AP: As far back as I can remember I’ve always dreamed of writing. I believe it stems from my crazed passion for reading. My mom always told me when I couldn’t find a book to read, to write the story myself. In sixth grade, I took her up on that and wrote a short story called The Royal Spies, think Spy Kids set in medieval times.  Since then, I have been writing poems, songs, short stories, mock articles; anything really.

As simple as it may sound, I work towards my dream by writing and sharing my work with people who are willing to read what I have to say. The Write It Sideways Blogging Contest was the first writing contest I’ve ever done, aside from National Novel Writing Month (NaNoWriMo). When the contest was announced I said, “I’m doing it. No excuses. I am doing this.” And I am so glad I did!

BTG: Your article, “4 Places to Get Your Creative Juices Flowing” was selected as a winner of the Write It Sideways Blogging Contest. Tell us about your blogging activities. 

AP: I write two blogs and co-write another with my husband. Byron’s Curse is a more personal and very random blog. I post on everything from the 7 Deadly Sins, pictures when I can’t think of things to write, serious topics and not-so-serious topics. My inspiration for creating that blog was Lord Byron’s quote: “If I don’t write to empty my mind, I go mad.” I don’t know about you, but that is exactly how I feel and the main reason I continue to write.

My second blog, Open Eyes and Open Mind, started as a response to a Cultures of the Middle East class I took a couple semesters ago and turned into a comparative religion blog. It’s not exactly what I want it to be, but I don’t want to give it up. I find religion awareness to be very lacking in America today and it truly saddens me.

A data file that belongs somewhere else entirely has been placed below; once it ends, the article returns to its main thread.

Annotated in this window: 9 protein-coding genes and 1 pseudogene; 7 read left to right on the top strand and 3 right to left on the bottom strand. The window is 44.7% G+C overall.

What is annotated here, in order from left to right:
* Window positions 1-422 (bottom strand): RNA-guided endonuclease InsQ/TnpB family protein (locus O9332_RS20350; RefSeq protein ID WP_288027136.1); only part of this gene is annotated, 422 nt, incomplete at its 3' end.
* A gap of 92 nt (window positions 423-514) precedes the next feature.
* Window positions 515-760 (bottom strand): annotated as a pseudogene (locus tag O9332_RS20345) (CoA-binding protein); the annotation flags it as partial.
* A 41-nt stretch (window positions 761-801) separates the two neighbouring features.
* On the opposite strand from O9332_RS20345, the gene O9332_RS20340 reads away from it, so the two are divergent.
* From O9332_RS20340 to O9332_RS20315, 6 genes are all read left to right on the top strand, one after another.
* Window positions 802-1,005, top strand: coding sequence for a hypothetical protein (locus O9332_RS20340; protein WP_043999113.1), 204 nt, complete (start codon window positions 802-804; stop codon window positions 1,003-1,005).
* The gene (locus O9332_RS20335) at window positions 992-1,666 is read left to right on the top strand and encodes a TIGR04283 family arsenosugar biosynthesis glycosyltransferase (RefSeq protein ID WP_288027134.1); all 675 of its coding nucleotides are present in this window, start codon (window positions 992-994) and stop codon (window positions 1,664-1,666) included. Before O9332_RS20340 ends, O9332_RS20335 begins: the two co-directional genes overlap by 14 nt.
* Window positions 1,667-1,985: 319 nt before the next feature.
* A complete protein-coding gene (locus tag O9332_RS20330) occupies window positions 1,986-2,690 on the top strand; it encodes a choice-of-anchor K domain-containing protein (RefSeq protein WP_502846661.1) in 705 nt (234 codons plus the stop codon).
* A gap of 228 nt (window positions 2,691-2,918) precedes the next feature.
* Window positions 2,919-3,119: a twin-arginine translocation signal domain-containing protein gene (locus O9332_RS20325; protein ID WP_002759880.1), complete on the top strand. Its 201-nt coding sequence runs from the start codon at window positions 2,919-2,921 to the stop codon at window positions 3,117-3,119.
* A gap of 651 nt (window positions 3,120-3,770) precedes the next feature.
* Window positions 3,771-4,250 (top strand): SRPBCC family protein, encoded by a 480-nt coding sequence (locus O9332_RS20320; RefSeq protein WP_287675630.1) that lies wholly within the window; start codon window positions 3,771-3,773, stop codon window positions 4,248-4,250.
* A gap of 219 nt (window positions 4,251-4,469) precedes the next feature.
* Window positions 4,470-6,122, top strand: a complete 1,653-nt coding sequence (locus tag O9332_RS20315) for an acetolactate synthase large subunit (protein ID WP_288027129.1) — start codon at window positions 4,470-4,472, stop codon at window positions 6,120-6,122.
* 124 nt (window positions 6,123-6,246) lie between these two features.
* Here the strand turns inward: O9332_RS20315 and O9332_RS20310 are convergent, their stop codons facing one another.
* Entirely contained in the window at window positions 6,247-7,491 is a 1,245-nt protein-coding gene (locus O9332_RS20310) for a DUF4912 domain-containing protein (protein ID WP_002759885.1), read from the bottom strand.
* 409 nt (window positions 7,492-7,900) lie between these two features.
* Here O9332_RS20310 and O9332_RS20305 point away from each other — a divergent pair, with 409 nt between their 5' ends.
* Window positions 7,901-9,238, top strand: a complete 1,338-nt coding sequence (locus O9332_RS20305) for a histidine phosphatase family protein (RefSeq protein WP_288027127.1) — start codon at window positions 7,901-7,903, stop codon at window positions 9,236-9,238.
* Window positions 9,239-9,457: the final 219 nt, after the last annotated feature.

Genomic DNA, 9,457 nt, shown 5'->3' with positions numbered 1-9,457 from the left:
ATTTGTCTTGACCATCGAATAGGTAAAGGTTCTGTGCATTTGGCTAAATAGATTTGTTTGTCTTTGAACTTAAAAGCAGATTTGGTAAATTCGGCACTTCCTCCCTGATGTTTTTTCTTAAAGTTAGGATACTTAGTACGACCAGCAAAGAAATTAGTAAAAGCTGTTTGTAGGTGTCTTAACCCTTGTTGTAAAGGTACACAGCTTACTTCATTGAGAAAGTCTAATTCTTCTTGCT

BTG: What else do you like to write about?

AP: Honestly, it depends on my mood. I love everything but I think I write non-fiction best because I don’t’ have to make up anything. I just write from the heart and from my experiences. But the idea of creating my own stories is so appealing that I try to do it as often as I can.  I am currently working on a novel called Pearl that I started writing during NaNoWriMo last year and didn’t finish.

BTG: Tell us about Pearl.

AP: Pearl is a teen fiction book that is based on a real life relationship; my sister in-law’s, to be specific. She is a junior in high school and got involved in a very serious relationship. In the span of six months, her boyfriend told her he loved her (on the third date), proposed to her, and was physically and emotionally abusive. I am so proud of my sister in-law for being able to get out of it.

Here is a synopsis of Pearl:

Evelyn is just starting her senior year of high school. Heavily involved in the student body, she is president of her senior class, and almost everyone knows her name. Teachers love her, parents treat her as an adult, and she knows who she is in life.

Cole, the town’s wrestling star, begins to notice Evelyn and immediately decides to pursue her. Having never had a serious boyfriend, Evelyn soon becomes captivated by his charm and protective presence.

But their relationship quickly takes a turn for the worse. Cole’s charm hides his true self from Evelyn’s family and friends, and his once protective nature turns into a tyrannical nightmare.

BTG: What is your biggest fear as a writer?